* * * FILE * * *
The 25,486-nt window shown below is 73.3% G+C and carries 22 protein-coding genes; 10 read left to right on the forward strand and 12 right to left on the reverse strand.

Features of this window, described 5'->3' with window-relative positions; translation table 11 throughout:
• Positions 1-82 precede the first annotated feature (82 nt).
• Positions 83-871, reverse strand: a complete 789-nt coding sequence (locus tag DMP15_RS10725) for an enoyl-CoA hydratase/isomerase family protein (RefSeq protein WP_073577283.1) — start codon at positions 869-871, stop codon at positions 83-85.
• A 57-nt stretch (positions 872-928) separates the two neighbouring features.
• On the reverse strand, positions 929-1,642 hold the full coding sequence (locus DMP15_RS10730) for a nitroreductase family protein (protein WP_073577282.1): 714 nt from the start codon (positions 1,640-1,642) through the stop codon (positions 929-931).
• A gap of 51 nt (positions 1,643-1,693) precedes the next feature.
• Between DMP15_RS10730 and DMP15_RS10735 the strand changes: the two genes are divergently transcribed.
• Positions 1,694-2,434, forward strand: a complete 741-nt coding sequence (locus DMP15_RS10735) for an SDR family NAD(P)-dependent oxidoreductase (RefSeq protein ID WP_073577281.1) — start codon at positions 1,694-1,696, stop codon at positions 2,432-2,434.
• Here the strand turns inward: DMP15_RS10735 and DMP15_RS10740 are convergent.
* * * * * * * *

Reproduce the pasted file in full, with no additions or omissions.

The 25,486-nt window shown below is 73.3% G+C and carries 22 protein-coding genes; 10 read left to right on the forward strand and 12 right to left on the reverse strand.

Features of this window, described 5'->3' with window-relative positions; translation table 11 throughout:
• Positions 1-82 precede the first annotated feature (82 nt).
• Positions 83-871, reverse strand: a complete 789-nt coding sequence (locus tag DMP15_RS10725) for an enoyl-CoA hydratase/isomerase family protein (RefSeq protein WP_073577283.1) — start codon at positions 869-871, stop codon at positions 83-85.
• A 57-nt stretch (positions 872-928) separates the two neighbouring features.
• On the reverse strand, positions 929-1,642 hold the full coding sequence (locus DMP15_RS10730) for a nitroreductase family protein (protein WP_073577282.1): 714 nt from the start codon (positions 1,640-1,642) through the stop codon (positions 929-931).
• A gap of 51 nt (positions 1,643-1,693) precedes the next feature.
• Between DMP15_RS10730 and DMP15_RS10735 the strand changes: the two genes are divergently transcribed.
• Positions 1,694-2,434, forward strand: a complete 741-nt coding sequence (locus DMP15_RS10735) for an SDR family NAD(P)-dependent oxidoreductase (RefSeq protein ID WP_073577281.1) — start codon at positions 1,694-1,696, stop codon at positions 2,432-2,434.
• Here the strand turns inward: DMP15_RS10735 and DMP15_RS10740 are convergent.